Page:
congregation to service. The guests spread sparsely through the
pews outnumbered the members.
The olden chime of the piano reverberated in the heart pine of
the walls. The few voices were clear on the high notes, and the
nearly empty sanctuary welled with the sound.
"Dear Father, as we listen to the melody of that old hymn, we
need to pay more attention to the words. It says, 'More love to
thee,' " Stiltz preached.
among smaller congregations each week -- so he
comfortable coming out of retirement to divide Sundays
among four tiny churches in the region.
Circuit preaching remains customary among the smaller
Methodist churches in the state, those that have fewer than 200
members, said James McGee, conference district building board
chairman. Still, the size of these four churches is unusual.
They have maybe 75 members total, Sojourner said. Mizpah has
the smallest congregation among them.
Antique lanterns hang outside the windows behind the pulpit.
The rumpled old window glass casts burnished sunlight in the
Iron crosses of honor rise from the tombs of Confederate
veterans in the church cemetery. One of the Brabhams buried
there signed the state's Order of Secession.
Around it was once the town of Buford's Bridge -- post office,
boarding house, shoe shop, tailor shop and Masonic hall. It is
"In the wintertime sometimes you can see where the foundations
of some of these things were," Sojourner said.
Each year for generations, extended members of the five families
have held a reunion at Mizpah that draws as many as 300
people from across the country. By the 1990s, the
century-and-a-half old floor beneath them was rotting away.
There already had been talk of what would become of the
church when it lost the last of its members. The reunion families
decided to try to save it. They raised more than half a million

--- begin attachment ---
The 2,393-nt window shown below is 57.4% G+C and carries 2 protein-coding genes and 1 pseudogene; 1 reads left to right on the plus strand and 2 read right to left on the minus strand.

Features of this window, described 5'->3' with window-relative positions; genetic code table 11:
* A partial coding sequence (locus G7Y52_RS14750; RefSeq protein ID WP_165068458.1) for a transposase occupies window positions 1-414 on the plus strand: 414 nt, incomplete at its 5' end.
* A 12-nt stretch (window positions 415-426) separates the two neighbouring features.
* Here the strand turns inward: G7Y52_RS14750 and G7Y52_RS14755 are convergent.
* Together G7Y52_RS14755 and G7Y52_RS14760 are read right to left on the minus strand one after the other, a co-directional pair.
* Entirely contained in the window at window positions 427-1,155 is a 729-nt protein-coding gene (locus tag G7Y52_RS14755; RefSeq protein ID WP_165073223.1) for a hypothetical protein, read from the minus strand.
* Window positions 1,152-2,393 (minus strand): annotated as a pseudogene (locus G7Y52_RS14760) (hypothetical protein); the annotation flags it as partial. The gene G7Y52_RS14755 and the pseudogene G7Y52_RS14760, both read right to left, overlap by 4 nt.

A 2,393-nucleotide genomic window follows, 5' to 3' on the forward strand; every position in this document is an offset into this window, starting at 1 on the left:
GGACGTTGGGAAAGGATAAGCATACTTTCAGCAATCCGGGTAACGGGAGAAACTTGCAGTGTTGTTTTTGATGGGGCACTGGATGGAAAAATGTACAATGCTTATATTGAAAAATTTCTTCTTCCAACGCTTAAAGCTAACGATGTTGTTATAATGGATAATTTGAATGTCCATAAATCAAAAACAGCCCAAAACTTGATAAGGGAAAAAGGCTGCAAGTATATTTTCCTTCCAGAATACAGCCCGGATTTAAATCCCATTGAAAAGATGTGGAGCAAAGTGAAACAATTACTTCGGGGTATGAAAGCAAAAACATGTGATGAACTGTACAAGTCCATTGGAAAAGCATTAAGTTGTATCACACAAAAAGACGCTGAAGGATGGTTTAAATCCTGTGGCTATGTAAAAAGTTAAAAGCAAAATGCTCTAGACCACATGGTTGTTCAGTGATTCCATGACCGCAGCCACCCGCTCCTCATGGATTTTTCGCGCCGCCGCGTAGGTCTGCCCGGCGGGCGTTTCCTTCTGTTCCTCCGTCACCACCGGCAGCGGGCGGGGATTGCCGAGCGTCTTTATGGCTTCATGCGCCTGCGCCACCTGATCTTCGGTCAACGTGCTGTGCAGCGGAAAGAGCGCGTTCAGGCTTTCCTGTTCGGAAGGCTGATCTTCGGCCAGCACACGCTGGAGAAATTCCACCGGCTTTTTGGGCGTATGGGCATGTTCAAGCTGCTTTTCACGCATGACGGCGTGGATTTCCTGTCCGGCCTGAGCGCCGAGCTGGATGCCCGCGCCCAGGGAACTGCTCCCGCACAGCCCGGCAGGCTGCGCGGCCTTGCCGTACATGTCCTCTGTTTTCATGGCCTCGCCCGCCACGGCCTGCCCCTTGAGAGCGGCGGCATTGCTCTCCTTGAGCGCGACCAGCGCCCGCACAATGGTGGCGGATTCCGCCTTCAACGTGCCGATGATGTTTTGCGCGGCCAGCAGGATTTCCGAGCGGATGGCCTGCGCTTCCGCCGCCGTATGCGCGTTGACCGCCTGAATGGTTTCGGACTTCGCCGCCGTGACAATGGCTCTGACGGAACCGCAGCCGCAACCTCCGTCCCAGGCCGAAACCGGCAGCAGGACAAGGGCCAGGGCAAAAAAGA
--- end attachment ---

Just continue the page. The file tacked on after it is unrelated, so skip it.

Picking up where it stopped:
dollars with contributions and the trustees' sale of lumber from
400 acres deeded to the church in 1900 by James M. Brabham.
They volunteered labor and expertise.
Led by grounds committee chairman Clyde Kearse, they
restored the 19th century sanctuary down to the old hand-cut
nails. They preserved it so authentically that on the backs of the
pews in the rear of the sanctuary are scrawled signatures and
dates apparently penciled more than a century ago by
"Sweetpea O'Neal, June 25th 1881," reads the flowing script of
In 2000, the restored church was placed on the National
Register of Historic Places.
Sojourner has attended the reunion all his life. His grandmother
carried him when he was younger. He carried his children when
they were young enough to stand on the pews.
When there was nobody left to fill a vacancy on the church
board of trustees, he was asked to step in because he is a
Brabham, and because he is an active conference member, a
board member of its Methodist Home in Orangeburg.
When they needed cypress to replace the balustrades around the
pulpit, they razed an old barn on the Sojourners' family farm in
Demark and pulled the beams.
"We don't want to see the church fall by the wayside. It's still of
such value, family value," Sojourner said.
"We're preserving history with family because we couldn't
preserve it without families," said Kearse, who is now the trustee
board chairman. "It's a labor of love."
Bo Petersen covers Dorchester County, Summerville, St. George and
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Vintage Postcard of Mizpah Church
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Pat Sabin (with permission of Bo Peterson)